When I started reading over internet about programming (mainly for php) I was facing the word “foo” all the time. A lot of times I asked myself “what foo really means” and I supposed that means nothing with specific sense.
But today I decided to find out what does foo really mean?
If it is meant to mean nothing, when did it begin to be used so?
After searching on the Internet I found that there is an RFC for the etymology of word foo!
As RFC specifies there are three definitions of the word Foo:
1. interj. Term of disgust. 2. Used very generally as a sample name for absolutely anything, esp. programs and files (esp. scratch files). 3. First on the standard list of metasyntactic variables used in syntax examples
foo is used as a place-holder name, usually in example code to signify that the object being named, or the choice of name, is not part of the crux of the example.
foo is often followed by
baz, and even
bundy, if more than one such name is needed. Wikipedia calls these names Metasyntactic Variables. Python programmers supposedly use
ham, instead of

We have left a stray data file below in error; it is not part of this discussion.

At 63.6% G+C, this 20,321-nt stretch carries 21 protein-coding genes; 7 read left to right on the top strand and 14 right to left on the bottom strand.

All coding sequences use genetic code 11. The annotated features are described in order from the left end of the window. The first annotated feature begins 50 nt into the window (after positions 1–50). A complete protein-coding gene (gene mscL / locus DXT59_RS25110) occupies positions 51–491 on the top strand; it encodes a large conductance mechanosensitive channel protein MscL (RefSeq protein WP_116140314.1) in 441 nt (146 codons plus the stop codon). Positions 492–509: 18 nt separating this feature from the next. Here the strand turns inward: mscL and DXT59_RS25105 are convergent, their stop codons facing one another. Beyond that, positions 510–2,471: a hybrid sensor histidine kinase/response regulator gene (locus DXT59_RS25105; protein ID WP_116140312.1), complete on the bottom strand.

When foo started to be used?
I seems that the word ‘foo’ itself had an immediate prewar history in comic strips and cartoons. The earliest documented uses were in the Smokey Stover comic strip published from about 1930 to about 1952. Bill Holman, the author of the strip, filled it with odd jokes and personal contrivances, including other nonsense phrases such as “Notary Sojac” and “1506 nix nix”. The word “foo” frequently appeared on license plates of cars, in nonsense sayings in the background of some frames (such as “He who foos last foos best” or “Many smoke but foo men chew”), and Holman had Smokey say “Where there’s foo, there’s fire”.
According to the Warner Brothers Cartoon Companion Holman claimed to have found the word “foo” on the bottom of a Chinese figurine. This is plausible; Chinese statuettes often have apotropaic inscriptions, and this one was almost certainly the Mandarin Chinese word fu (sometimes transliterated foo), which can mean “happiness” or “prosperity” when spoken with the rising tone (the lion-dog guardians flanking the steps of many Chinese restaurants are properly called “fu dogs”). English speakers’ reception of Holman’s ‘foo’ nonsense word was undoubtedly influenced by Yiddish ‘feh’ and English ‘fooey’ and ‘fool’.